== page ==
While Eichmann denied his ultimate responsibility, he seemed proud of his effectiveness in establishing efficient procedures to deport millions of victims. However, Eichmann did more than merely follow orders in coordinating an operation of this scale.
He was a resourceful and proactive manager who relied on a variety of strategies and tactics to secure scarce cattle cars and other equipment used to deport Jews at a time when equipment shortages threatened the German war effort. He repeatedly devised innovative solutions to overcome obstacles.
His trial lasted from April 11 to December 15, 1961, and Eichmann was sentenced to death, the only death sentence ever imposed by an Israeli court. Eichmann was hanged on May 31, 1962, and his ashes were scattered at sea.
While Eichmann’s trial was itself controversial, an even greater controversy followed the trial. In 1963, the political theorist Hannah Arendt added a chilling (and, ultimately, controversial because it is so often misunderstood) phrase to the international lexicon: “the banality of evil.”
Arendt coined the provocative expression in her book, Eichmann in Jerusalem, which in turn grew out of her reporting for the New Yorker on the trial of one of the principal Nazi officials behind the Holocaust, Adolf Eichmann.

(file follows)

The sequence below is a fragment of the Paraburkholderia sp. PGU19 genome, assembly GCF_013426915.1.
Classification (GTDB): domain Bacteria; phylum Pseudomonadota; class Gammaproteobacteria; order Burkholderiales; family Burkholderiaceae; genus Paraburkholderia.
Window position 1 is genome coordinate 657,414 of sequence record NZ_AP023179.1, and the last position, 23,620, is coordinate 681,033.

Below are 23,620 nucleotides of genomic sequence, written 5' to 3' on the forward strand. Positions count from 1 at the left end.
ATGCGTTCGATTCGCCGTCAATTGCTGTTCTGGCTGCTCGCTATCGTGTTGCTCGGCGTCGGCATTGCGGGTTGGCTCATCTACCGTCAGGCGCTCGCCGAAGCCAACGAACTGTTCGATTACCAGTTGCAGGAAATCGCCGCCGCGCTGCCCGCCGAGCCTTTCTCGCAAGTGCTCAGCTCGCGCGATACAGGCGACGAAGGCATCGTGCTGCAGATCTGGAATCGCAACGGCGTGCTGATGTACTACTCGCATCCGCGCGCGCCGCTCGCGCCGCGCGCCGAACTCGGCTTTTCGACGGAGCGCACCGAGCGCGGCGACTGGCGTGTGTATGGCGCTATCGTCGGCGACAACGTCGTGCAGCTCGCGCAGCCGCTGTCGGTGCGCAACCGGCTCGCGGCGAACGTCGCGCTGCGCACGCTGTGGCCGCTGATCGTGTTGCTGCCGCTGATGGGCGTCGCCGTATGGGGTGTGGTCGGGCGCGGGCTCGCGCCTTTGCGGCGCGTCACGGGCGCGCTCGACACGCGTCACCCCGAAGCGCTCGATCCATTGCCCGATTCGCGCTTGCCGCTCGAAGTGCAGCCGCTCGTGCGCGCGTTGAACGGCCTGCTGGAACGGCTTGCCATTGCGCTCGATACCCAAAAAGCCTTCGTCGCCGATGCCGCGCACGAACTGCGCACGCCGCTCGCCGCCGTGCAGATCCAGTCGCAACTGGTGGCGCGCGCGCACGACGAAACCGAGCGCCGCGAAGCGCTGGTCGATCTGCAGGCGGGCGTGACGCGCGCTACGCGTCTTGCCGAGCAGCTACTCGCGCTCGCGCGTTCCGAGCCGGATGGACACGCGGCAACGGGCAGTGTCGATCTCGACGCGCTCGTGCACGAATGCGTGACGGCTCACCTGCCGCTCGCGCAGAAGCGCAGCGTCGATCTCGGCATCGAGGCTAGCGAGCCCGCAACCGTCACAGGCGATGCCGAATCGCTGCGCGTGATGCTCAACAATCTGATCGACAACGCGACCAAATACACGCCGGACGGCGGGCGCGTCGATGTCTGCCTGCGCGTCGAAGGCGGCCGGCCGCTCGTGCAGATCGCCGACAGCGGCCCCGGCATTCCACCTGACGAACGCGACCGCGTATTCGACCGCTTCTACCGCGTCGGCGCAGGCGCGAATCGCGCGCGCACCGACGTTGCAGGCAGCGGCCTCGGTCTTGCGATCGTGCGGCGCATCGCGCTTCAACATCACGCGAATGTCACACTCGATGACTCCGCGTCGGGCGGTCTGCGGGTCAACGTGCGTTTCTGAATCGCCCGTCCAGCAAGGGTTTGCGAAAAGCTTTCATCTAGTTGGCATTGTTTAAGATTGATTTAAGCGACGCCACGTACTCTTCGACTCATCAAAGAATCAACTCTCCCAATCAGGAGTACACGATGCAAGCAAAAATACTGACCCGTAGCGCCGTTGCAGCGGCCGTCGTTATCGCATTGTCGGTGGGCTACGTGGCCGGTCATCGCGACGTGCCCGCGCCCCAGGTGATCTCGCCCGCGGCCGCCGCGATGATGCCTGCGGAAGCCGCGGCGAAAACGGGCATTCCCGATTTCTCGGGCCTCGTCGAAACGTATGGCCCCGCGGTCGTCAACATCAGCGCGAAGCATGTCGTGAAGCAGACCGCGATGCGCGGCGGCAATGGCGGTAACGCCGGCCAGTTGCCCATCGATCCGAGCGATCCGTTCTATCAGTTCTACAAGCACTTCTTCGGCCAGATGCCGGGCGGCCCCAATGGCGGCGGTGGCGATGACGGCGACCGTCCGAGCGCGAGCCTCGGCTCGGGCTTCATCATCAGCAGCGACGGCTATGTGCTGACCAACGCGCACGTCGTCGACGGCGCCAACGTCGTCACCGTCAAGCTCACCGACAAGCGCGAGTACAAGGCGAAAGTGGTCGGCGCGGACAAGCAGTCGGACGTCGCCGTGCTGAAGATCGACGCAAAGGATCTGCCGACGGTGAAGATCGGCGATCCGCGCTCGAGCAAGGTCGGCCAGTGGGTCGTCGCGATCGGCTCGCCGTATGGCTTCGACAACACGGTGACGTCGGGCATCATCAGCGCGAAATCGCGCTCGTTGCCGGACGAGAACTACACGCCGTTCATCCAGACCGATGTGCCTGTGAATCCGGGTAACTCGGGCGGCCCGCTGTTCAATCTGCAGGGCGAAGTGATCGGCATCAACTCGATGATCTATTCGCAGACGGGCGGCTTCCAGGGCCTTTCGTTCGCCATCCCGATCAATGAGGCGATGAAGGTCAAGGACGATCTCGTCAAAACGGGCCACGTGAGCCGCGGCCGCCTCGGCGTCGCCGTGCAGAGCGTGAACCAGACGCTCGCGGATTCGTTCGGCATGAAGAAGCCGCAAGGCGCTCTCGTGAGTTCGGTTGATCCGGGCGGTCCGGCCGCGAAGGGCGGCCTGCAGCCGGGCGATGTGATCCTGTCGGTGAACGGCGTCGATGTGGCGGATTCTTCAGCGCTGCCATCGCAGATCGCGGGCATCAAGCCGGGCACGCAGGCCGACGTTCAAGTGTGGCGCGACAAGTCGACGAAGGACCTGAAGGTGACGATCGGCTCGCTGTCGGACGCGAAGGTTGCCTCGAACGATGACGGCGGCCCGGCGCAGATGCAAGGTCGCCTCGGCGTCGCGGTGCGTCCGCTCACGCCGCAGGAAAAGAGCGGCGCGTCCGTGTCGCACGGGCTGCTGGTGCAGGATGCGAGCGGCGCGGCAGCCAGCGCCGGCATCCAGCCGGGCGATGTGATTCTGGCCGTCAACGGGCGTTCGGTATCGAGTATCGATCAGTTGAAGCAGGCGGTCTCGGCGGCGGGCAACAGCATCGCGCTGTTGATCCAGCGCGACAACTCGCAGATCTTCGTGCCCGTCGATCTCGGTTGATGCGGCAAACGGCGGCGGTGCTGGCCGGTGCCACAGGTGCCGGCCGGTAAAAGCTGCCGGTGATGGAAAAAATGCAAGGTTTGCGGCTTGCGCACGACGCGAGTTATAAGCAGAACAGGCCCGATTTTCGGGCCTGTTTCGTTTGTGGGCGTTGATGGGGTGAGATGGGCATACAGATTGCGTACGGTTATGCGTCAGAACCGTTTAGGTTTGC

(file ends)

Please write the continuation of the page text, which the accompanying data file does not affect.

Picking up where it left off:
In Arendt’s view, Eichmann was an at-once monstrous and pathetic creature who represented the apotheosis of the Third Reich’s unique obsession with mass slaughter on one hand, and rote, business-like documentation and organization on the other.
Here was a man, after all, who entirely relied on trial on the now-infamous defense that he had merely “been following orders” when he organized the transport of Jews and other “undesirables” to Nazi death camps.
For Arendt, such reasoning was not evidence of pure, unmitigated evil, but instead showed that subsuming one’s humanity and decency in a system as murderous as the Third Reich’s was nothing more (or less) than an abandonment of morality in the face of something bigger.
(Not, Arendt insisted, in the face of something better, or something more worthy of admiration but something bigger. Eichmann, after all, admitted that his ruthless efficiency in carrying out the “final solution” derived as much from a desire to further his career as from any profound ideological sympathy with the Reich’s stated aims of genocide-driven empire.)
Critics of Arendt’s “banality of evil” formulation, meanwhile, argue that her theory argued to its extreme could actually absolve war criminals of any crimes at all. “If someone like Eichmann is, in the end, just like everyone else,” the reasoning goes, “and we’re all potential Nazis, then how can we judge his innocence or his guilt?”
The only problem with that proposition is that Arendt, in Eichmann in Jerusalem, preemptively scuttles it by pointing out that, while we might all be capable of Nazi-like savagery, the entire point of free will and living a moral life is that we choose whether or not to act savagely.
Here in this article, we present pictures of Eichmann in prison: raw, strangely intimate photographs by the Albanian photographer Gjon Mili chronicling the “arch war criminal” (as LIFE magazine put it) engaged in the most quotidian of pursuits reading, writing, washing, eating all the while fully aware, as most of the world was fully aware, that what awaited him at the end of the trial was a noose.
(Photo credit: Gjon Mili / Life Pictures / Getty Images / AP).